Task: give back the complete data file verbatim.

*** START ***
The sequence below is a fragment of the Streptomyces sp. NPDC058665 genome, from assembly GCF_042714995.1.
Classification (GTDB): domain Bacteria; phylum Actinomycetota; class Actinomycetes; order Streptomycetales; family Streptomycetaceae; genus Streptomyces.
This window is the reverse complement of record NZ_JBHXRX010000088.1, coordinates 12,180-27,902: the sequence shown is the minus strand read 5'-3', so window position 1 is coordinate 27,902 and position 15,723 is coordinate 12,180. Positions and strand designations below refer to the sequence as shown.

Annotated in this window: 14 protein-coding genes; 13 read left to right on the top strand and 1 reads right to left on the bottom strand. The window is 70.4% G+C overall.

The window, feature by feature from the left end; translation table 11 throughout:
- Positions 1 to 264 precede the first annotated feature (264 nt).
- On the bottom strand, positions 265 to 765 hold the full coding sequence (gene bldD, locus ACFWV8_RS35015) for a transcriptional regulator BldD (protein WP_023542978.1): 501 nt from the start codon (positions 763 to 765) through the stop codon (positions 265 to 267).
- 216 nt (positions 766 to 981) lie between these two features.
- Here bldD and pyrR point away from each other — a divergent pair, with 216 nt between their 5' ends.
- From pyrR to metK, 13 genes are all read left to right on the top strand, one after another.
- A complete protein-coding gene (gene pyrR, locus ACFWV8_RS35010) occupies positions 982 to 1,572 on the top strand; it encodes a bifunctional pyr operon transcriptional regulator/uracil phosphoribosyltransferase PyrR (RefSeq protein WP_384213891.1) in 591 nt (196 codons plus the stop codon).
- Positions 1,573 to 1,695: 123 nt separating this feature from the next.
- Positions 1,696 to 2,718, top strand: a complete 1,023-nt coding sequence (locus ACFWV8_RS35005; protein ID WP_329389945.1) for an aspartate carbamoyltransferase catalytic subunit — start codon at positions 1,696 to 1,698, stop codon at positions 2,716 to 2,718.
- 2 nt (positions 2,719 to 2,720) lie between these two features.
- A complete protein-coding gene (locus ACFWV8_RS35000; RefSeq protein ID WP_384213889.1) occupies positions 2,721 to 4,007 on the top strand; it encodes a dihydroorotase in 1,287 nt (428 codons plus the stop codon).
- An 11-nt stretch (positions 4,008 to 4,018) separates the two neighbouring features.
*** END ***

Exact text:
The sequence below is a fragment of the Streptomyces sp. NPDC058665 genome, from assembly GCF_042714995.1.
Classification (GTDB): domain Bacteria; phylum Actinomycetota; class Actinomycetes; order Streptomycetales; family Streptomycetaceae; genus Streptomyces.
This window is the reverse complement of record NZ_JBHXRX010000088.1, coordinates 12,180-27,902: the sequence shown is the minus strand read 5'-3', so window position 1 is coordinate 27,902 and position 15,723 is coordinate 12,180. Positions and strand designations below refer to the sequence as shown.

Annotated in this window: 14 protein-coding genes; 13 read left to right on the top strand and 1 reads right to left on the bottom strand. The window is 70.4% G+C overall.

The window, feature by feature from the left end; translation table 11 throughout:
- Positions 1 to 264 precede the first annotated feature (264 nt).
- On the bottom strand, positions 265 to 765 hold the full coding sequence (gene bldD, locus ACFWV8_RS35015) for a transcriptional regulator BldD (protein WP_023542978.1): 501 nt from the start codon (positions 763 to 765) through the stop codon (positions 265 to 267).
- 216 nt (positions 766 to 981) lie between these two features.
- Here bldD and pyrR point away from each other — a divergent pair, with 216 nt between their 5' ends.
- From pyrR to metK, 13 genes are all read left to right on the top strand, one after another.
- A complete protein-coding gene (gene pyrR, locus ACFWV8_RS35010) occupies positions 982 to 1,572 on the top strand; it encodes a bifunctional pyr operon transcriptional regulator/uracil phosphoribosyltransferase PyrR (RefSeq protein WP_384213891.1) in 591 nt (196 codons plus the stop codon).
- Positions 1,573 to 1,695: 123 nt separating this feature from the next.
- Positions 1,696 to 2,718, top strand: a complete 1,023-nt coding sequence (locus ACFWV8_RS35005; protein ID WP_329389945.1) for an aspartate carbamoyltransferase catalytic subunit — start codon at positions 1,696 to 1,698, stop codon at positions 2,716 to 2,718.
- 2 nt (positions 2,719 to 2,720) lie between these two features.
- A complete protein-coding gene (locus ACFWV8_RS35000; RefSeq protein ID WP_384213889.1) occupies positions 2,721 to 4,007 on the top strand; it encodes a dihydroorotase in 1,287 nt (428 codons plus the stop codon).
- An 11-nt stretch (positions 4,008 to 4,018) separates the two neighbouring features.